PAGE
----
Our Distance From Africa Predicts Our Number Of Harmful Genes

364 Our Distance From Africa Predicts Our Number Of Harmful Genes
A grass hut in the Kalahari Desert. Brenna M. Henn

Modern humans dispersed out of Africa and expanded onto multiple continents around 50,000 years ago. Researchers studying the genetic impact of our species’ expansion reveal that the distance from sub-Saharan Africa can help predict the number of deleterious mutations in a genome. The findings are published in Proceedings of the National Academy of Sciences this week. 

Each human genome contains hundreds of potentially harmful mutations, and many of these would be pathogenic if expressed in a homozygous state – that is, if we had two copies of that gene variant (called an allele), one from mom and another from dad. However, it remains unclear if the number of deleterious mutations varies significantly among populations. Based on population genetics theory, groups undergoing a series of founder effects (rather than a single bottleneck) during range expansions likely show an increase in what’s called mutational load – the genetic burden of deleterious mutations. 


To test this, Stony Brook’s Brenna Henn and colleagues analyzed whole-genome sequence data of more than 50 people from seven geographically divergent groups: Namibian San, Mbuti Pygmy (from the Democratic Republic of Congo), Algerian Mozabite, Pakistani Pathan, Cambodian, Siberian Yakut, and Mexican Mayan populations. 

"There is a lot variation among individuals within a population, but there is a general trend when you look at the population averages," Henn explains to IFLScience. "The effect is modest because there is really only a difference of a couple hundred deleterious mutations carried between different individuals at different ends of the spectrum." And that’s a small number given the total number of mutations.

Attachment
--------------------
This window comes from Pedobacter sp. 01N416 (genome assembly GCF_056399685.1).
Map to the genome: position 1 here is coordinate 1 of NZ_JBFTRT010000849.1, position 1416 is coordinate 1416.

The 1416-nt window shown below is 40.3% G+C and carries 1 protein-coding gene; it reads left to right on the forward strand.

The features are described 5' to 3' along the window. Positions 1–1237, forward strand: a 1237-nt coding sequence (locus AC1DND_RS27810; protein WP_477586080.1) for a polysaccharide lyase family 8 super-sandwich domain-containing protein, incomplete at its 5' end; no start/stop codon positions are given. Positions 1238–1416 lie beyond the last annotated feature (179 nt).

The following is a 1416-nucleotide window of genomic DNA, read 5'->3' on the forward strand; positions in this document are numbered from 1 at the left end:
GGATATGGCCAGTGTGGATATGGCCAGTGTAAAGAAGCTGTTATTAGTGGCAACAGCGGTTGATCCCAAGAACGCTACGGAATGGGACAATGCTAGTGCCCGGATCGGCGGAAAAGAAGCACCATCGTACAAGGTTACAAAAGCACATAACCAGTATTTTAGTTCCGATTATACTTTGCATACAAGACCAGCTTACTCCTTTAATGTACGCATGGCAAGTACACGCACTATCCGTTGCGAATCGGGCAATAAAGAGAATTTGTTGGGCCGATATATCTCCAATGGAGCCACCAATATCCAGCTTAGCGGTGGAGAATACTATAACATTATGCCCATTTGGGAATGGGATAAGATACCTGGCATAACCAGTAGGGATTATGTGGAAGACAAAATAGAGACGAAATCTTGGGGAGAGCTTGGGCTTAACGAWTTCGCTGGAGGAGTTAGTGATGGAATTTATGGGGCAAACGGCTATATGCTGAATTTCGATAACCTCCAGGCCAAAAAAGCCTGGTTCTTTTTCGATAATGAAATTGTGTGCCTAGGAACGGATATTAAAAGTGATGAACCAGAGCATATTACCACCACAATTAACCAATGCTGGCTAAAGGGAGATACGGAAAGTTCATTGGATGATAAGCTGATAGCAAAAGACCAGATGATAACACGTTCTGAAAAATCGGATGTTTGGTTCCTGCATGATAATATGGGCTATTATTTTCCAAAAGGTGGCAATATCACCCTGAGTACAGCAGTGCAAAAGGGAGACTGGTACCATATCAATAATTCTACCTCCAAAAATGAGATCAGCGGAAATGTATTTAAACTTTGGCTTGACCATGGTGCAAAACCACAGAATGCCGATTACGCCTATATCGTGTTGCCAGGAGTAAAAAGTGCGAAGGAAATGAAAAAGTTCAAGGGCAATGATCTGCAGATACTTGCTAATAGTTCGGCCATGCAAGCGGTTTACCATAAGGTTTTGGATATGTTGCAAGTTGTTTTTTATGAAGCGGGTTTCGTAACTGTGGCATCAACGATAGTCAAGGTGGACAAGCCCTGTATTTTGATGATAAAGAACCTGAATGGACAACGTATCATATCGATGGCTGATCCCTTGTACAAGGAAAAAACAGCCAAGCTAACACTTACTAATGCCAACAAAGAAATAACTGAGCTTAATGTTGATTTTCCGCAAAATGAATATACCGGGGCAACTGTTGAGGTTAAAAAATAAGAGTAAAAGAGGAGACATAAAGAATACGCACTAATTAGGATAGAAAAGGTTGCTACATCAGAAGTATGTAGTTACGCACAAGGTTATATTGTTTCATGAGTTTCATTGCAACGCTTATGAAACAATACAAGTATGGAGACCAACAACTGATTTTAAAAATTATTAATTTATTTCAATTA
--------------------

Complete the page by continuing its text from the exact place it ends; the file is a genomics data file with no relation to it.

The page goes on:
The trend across the seven populations, on the other hand, is significant and correlates with increasing distance from sub-Saharan Africa. At the population level, deleterious mutations were more common in non-African populations than in African populations. This becomes especially clear with recessive genes, and many disease-causing mutations are thought to be recessive. "Populations who left Africa 50,000 years ago have higher homozygosity," Henn adds, "so if they carry a deleterious recessive mutation, it is more likely to be penetrant."

Selection against strongly deleterious mutations was greater in African populations, and during our early expansion, many (moderately) deleterious mutations evolved as if they were neutral. Some turned out to be beneficial in new environments.


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